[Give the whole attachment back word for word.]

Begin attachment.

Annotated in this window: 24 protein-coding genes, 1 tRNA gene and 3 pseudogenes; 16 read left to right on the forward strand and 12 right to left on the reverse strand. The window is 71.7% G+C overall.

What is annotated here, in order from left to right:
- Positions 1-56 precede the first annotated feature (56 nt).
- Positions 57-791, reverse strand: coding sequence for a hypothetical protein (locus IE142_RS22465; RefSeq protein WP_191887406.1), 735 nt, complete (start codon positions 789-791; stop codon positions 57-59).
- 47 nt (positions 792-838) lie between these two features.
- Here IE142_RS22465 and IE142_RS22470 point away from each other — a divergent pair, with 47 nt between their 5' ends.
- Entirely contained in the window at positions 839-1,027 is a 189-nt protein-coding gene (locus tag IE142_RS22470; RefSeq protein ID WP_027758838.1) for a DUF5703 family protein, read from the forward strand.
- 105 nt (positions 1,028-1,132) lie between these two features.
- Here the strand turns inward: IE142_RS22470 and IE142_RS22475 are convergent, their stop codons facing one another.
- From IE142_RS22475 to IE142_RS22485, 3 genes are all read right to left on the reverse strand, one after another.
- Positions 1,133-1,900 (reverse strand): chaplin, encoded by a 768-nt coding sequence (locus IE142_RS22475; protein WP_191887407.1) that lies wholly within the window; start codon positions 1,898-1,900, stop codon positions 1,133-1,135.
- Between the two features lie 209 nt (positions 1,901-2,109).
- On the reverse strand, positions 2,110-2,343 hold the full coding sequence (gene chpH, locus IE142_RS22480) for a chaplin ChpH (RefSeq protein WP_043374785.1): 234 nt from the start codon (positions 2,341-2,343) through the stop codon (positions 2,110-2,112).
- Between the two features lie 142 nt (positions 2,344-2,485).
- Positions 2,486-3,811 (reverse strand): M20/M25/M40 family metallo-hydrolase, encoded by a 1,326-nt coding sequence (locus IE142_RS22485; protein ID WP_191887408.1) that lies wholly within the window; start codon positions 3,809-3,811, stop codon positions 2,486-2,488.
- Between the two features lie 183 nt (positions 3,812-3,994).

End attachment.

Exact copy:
Annotated in this window: 24 protein-coding genes, 1 tRNA gene and 3 pseudogenes; 16 read left to right on the forward strand and 12 right to left on the reverse strand. The window is 71.7% G+C overall.

What is annotated here, in order from left to right:
- Positions 1-56 precede the first annotated feature (56 nt).
- Positions 57-791, reverse strand: coding sequence for a hypothetical protein (locus IE142_RS22465; RefSeq protein WP_191887406.1), 735 nt, complete (start codon positions 789-791; stop codon positions 57-59).
- 47 nt (positions 792-838) lie between these two features.
- Here IE142_RS22465 and IE142_RS22470 point away from each other — a divergent pair, with 47 nt between their 5' ends.
- Entirely contained in the window at positions 839-1,027 is a 189-nt protein-coding gene (locus tag IE142_RS22470; RefSeq protein ID WP_027758838.1) for a DUF5703 family protein, read from the forward strand.
- 105 nt (positions 1,028-1,132) lie between these two features.
- Here the strand turns inward: IE142_RS22470 and IE142_RS22475 are convergent, their stop codons facing one another.
- From IE142_RS22475 to IE142_RS22485, 3 genes are all read right to left on the reverse strand, one after another.
- Positions 1,133-1,900 (reverse strand): chaplin, encoded by a 768-nt coding sequence (locus IE142_RS22475; protein WP_191887407.1) that lies wholly within the window; start codon positions 1,898-1,900, stop codon positions 1,133-1,135.
- Between the two features lie 209 nt (positions 1,901-2,109).
- On the reverse strand, positions 2,110-2,343 hold the full coding sequence (gene chpH, locus IE142_RS22480) for a chaplin ChpH (RefSeq protein WP_043374785.1): 234 nt from the start codon (positions 2,341-2,343) through the stop codon (positions 2,110-2,112).
- Between the two features lie 142 nt (positions 2,344-2,485).
- Positions 2,486-3,811 (reverse strand): M20/M25/M40 family metallo-hydrolase, encoded by a 1,326-nt coding sequence (locus IE142_RS22485; protein ID WP_191887408.1) that lies wholly within the window; start codon positions 3,809-3,811, stop codon positions 2,486-2,488.
- Between the two features lie 183 nt (positions 3,812-3,994).